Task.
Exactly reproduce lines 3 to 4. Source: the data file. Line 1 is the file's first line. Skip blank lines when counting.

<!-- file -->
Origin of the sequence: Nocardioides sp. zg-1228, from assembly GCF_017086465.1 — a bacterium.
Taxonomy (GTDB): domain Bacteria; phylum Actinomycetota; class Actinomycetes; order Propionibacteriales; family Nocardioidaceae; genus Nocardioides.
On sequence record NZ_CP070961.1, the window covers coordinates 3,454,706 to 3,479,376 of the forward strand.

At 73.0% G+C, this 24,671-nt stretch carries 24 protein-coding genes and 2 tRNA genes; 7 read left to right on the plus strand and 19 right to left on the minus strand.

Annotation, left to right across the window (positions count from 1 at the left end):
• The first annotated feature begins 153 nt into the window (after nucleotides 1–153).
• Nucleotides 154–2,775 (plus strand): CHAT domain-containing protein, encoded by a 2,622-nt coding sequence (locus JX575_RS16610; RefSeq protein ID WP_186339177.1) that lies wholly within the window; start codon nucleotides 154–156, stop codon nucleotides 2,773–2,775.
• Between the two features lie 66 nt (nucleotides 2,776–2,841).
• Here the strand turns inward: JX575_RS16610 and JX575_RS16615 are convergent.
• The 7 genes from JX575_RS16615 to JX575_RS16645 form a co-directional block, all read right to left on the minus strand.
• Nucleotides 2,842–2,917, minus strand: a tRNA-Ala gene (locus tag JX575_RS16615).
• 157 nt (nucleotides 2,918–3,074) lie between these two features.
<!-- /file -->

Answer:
On sequence record NZ_CP070961.1, the window covers coordinates 3,454,706 to 3,479,376 of the forward strand.

At 73.0% G+C, this 24,671-nt stretch carries 24 protein-coding genes and 2 tRNA genes; 7 read left to right on the plus strand and 19 right to left on the minus strand.